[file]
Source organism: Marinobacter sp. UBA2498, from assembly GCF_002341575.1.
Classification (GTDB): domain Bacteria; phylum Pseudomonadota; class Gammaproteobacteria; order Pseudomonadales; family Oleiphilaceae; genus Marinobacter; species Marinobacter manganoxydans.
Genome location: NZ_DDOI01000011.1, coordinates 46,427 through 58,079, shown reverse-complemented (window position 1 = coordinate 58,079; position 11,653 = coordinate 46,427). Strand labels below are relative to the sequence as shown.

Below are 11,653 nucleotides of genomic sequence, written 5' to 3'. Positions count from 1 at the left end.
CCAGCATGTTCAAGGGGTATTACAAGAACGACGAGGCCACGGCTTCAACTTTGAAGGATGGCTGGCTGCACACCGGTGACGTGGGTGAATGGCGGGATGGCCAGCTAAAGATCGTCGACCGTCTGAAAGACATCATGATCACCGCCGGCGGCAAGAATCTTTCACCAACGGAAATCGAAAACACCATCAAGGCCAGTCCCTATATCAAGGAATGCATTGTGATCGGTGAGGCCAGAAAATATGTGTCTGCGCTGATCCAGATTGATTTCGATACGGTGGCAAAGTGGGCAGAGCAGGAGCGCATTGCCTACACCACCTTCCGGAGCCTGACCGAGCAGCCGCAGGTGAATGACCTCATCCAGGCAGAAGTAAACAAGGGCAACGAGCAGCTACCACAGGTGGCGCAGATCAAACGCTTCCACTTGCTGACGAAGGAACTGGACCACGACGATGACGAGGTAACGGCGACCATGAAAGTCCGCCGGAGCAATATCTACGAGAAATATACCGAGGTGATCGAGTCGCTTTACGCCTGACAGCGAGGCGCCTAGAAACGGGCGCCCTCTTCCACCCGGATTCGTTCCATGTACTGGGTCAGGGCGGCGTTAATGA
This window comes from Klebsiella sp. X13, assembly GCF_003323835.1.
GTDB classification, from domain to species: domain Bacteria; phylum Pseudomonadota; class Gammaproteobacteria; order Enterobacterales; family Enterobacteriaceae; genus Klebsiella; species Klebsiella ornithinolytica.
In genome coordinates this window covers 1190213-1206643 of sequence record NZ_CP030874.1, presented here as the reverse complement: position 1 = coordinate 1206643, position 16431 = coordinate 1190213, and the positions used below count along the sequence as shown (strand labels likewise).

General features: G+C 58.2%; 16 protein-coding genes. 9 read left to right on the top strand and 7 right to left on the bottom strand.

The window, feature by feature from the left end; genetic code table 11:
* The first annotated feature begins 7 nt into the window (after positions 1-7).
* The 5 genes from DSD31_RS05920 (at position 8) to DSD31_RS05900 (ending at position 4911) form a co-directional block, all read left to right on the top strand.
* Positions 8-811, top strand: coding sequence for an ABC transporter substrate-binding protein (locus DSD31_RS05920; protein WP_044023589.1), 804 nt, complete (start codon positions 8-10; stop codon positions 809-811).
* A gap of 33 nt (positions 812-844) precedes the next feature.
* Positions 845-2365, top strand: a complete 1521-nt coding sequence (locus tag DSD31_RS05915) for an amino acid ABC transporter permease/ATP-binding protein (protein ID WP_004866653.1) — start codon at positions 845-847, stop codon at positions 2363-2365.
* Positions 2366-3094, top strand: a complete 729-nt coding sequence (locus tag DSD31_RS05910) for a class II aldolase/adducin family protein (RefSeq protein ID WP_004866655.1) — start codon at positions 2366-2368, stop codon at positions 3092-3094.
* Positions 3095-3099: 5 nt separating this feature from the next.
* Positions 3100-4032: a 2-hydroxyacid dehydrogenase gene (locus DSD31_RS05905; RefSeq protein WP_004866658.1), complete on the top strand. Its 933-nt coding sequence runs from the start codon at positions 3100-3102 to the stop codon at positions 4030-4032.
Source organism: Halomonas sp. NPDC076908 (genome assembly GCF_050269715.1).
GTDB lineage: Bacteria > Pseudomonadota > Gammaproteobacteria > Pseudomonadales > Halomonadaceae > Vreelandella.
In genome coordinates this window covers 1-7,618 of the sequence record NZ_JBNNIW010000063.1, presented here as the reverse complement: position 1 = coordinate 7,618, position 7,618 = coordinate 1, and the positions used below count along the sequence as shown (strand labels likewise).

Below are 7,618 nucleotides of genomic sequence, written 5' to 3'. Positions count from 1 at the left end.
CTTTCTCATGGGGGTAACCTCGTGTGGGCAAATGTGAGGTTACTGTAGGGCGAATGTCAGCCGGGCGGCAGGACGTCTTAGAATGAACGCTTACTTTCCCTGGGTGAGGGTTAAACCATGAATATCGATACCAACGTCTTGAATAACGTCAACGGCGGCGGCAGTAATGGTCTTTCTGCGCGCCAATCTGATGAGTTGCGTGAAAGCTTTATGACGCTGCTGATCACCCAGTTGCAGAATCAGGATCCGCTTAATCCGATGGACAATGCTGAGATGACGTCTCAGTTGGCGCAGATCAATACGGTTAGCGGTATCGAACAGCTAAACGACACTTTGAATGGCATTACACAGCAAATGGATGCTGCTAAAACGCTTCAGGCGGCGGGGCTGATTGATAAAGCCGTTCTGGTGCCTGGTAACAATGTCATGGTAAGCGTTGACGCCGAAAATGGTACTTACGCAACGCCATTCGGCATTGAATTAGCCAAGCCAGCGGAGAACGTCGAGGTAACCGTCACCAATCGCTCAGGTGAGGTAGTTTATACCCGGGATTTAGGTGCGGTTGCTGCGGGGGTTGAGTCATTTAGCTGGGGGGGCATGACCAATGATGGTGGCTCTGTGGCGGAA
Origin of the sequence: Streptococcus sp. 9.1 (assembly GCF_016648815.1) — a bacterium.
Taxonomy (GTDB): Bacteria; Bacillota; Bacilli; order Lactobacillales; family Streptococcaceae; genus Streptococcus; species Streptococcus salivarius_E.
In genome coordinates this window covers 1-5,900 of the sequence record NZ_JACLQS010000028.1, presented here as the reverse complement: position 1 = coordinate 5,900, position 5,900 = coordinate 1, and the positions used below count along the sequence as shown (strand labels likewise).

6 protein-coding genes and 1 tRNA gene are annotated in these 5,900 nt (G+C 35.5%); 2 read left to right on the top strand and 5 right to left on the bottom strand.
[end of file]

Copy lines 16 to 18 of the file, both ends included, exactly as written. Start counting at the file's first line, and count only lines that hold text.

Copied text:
* Positions 2366-3094, top strand: a complete 729-nt coding sequence (locus tag DSD31_RS05910) for a class II aldolase/adducin family protein (RefSeq protein ID WP_004866655.1) — start codon at positions 2366-2368, stop codon at positions 3092-3094.
* Positions 3095-3099: 5 nt separating this feature from the next.
* Positions 3100-4032: a 2-hydroxyacid dehydrogenase gene (locus DSD31_RS05905; RefSeq protein WP_004866658.1), complete on the top strand. Its 933-nt coding sequence runs from the start codon at positions 3100-3102 to the stop codon at positions 4030-4032.